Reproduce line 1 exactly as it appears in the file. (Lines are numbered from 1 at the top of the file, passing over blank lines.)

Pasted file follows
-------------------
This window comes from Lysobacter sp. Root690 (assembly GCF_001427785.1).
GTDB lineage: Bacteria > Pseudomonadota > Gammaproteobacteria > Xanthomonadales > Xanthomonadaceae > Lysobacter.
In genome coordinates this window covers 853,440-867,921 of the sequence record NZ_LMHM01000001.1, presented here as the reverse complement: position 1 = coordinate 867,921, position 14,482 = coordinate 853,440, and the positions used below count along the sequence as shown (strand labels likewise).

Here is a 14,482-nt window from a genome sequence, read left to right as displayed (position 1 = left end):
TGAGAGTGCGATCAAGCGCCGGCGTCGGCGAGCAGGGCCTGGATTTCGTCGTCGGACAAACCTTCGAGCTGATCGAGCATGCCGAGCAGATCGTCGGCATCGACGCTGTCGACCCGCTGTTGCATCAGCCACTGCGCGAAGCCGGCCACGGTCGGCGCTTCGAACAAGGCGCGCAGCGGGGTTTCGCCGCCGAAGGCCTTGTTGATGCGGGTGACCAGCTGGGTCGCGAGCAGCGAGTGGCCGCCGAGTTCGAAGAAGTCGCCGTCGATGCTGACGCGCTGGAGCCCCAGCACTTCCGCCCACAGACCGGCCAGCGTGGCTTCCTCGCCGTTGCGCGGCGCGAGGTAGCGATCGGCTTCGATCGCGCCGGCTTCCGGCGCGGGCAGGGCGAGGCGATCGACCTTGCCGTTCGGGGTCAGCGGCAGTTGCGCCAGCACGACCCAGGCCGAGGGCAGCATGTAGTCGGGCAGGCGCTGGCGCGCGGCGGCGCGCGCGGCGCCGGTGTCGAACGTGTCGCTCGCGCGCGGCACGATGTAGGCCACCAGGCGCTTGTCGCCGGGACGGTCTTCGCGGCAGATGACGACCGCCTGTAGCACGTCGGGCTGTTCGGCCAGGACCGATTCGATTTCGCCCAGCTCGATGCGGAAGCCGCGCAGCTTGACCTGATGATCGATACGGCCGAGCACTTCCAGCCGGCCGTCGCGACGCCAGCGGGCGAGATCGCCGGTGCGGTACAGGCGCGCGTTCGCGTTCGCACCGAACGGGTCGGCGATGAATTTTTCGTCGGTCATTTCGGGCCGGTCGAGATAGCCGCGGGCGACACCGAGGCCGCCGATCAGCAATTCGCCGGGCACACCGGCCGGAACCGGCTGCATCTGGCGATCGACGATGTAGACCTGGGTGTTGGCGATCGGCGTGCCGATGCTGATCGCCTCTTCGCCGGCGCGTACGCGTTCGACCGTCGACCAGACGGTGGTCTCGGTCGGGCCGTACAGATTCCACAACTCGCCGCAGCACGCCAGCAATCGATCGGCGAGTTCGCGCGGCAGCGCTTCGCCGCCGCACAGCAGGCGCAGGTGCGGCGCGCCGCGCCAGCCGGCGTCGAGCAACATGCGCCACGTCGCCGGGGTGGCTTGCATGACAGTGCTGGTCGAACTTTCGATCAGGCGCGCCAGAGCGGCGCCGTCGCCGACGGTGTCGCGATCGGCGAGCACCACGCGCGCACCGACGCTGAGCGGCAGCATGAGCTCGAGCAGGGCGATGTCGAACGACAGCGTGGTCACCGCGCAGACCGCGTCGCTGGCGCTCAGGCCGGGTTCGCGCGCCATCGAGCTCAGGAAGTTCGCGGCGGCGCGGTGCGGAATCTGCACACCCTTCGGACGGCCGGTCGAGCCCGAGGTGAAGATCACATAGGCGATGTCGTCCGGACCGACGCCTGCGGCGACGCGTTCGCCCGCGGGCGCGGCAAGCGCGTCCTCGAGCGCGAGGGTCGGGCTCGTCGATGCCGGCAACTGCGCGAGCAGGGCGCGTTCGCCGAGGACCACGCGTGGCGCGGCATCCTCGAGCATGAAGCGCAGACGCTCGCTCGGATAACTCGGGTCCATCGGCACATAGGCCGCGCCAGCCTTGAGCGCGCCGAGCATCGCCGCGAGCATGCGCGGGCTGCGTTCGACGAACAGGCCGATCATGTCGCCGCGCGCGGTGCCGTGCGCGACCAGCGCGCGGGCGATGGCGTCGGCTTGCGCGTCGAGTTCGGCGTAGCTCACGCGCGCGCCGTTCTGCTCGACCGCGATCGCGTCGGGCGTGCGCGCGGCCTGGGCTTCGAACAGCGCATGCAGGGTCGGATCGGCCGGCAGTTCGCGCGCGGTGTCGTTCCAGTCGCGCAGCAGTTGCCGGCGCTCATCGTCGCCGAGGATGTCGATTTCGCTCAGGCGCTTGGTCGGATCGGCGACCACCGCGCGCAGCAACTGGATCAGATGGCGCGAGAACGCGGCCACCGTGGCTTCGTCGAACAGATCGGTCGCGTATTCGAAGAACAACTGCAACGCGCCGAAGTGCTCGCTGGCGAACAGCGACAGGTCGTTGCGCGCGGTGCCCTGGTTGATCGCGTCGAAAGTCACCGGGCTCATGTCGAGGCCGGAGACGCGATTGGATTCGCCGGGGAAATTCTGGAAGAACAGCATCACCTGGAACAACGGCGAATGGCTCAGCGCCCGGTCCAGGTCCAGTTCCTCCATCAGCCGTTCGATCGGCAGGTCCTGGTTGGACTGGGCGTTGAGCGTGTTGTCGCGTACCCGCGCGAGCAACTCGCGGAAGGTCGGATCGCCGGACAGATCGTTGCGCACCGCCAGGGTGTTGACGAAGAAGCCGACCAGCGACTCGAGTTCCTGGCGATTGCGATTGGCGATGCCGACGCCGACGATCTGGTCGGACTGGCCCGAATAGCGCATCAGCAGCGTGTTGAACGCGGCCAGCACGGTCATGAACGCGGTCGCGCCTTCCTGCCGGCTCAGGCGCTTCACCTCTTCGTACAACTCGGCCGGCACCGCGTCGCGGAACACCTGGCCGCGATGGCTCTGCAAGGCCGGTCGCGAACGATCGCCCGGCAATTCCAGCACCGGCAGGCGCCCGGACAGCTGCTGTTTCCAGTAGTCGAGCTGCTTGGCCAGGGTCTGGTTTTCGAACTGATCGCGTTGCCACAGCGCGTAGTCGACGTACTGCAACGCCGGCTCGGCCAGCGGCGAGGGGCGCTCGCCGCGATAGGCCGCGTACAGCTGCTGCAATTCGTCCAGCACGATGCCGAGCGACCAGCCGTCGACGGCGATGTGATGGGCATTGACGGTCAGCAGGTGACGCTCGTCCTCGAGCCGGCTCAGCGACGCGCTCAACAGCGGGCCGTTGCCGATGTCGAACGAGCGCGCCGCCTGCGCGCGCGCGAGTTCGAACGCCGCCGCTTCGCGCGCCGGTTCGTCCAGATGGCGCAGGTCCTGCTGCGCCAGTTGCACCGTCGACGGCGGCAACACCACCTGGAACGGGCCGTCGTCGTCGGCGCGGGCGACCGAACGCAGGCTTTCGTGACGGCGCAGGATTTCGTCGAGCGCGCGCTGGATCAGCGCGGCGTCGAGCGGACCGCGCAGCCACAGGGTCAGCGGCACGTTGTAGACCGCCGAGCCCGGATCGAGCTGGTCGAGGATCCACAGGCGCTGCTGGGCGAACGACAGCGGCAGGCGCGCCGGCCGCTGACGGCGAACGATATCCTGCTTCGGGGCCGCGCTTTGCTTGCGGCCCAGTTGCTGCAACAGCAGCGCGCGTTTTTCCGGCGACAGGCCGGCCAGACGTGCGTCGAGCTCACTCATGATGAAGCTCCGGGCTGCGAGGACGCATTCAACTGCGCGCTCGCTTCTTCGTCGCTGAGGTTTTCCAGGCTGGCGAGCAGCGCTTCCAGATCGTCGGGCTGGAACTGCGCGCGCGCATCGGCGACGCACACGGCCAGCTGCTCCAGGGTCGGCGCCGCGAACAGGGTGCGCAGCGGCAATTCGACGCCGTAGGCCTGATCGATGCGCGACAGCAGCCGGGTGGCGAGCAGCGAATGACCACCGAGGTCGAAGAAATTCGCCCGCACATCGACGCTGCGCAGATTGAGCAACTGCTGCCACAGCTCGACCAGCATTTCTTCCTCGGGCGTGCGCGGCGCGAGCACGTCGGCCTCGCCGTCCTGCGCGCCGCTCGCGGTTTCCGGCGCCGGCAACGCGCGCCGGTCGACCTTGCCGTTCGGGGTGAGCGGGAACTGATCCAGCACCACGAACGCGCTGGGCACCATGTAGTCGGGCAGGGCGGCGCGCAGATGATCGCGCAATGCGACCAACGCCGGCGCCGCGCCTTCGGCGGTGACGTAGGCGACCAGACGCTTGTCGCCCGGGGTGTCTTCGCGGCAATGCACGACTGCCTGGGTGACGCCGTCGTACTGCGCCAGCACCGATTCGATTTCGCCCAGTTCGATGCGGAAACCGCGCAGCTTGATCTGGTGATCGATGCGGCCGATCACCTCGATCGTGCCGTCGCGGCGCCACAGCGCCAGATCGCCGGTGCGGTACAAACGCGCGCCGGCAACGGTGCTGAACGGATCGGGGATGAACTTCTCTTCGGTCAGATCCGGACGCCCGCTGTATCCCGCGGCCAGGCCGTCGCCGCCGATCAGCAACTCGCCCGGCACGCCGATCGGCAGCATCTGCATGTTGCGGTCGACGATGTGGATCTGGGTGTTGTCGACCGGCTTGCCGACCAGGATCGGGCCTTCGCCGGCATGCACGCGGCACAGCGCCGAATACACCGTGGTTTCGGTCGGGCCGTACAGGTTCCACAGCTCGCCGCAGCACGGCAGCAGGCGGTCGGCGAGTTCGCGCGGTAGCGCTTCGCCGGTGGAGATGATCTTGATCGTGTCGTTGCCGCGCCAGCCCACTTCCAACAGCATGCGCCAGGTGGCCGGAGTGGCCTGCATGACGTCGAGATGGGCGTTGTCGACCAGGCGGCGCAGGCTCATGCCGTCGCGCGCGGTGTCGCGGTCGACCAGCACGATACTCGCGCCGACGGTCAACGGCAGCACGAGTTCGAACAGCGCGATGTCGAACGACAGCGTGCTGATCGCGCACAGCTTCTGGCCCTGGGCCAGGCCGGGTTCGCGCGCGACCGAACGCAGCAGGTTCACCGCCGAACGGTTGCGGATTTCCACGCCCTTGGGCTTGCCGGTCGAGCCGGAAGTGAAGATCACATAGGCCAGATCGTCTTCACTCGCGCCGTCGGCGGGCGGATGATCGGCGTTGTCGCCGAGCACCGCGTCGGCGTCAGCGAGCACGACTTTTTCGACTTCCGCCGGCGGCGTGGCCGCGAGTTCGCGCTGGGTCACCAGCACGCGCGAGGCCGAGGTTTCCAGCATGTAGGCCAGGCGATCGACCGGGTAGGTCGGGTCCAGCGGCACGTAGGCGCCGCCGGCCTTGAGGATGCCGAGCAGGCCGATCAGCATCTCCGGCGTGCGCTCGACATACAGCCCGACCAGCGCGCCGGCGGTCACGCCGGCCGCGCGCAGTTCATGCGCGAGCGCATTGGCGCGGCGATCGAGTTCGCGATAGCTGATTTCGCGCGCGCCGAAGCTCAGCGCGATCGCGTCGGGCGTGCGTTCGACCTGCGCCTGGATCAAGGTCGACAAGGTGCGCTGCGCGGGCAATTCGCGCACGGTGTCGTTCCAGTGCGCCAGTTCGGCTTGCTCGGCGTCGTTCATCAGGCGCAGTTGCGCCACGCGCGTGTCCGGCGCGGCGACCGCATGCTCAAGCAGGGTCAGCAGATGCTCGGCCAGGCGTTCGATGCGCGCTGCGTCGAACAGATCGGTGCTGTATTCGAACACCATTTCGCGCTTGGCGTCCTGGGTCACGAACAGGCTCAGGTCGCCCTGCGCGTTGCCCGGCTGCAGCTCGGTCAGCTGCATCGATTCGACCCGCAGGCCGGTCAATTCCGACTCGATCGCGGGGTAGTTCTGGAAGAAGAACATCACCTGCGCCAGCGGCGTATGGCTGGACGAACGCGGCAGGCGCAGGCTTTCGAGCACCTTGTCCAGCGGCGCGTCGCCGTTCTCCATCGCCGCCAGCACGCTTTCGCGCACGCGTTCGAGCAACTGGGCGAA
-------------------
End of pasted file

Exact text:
This window comes from Lysobacter sp. Root690 (assembly GCF_001427785.1).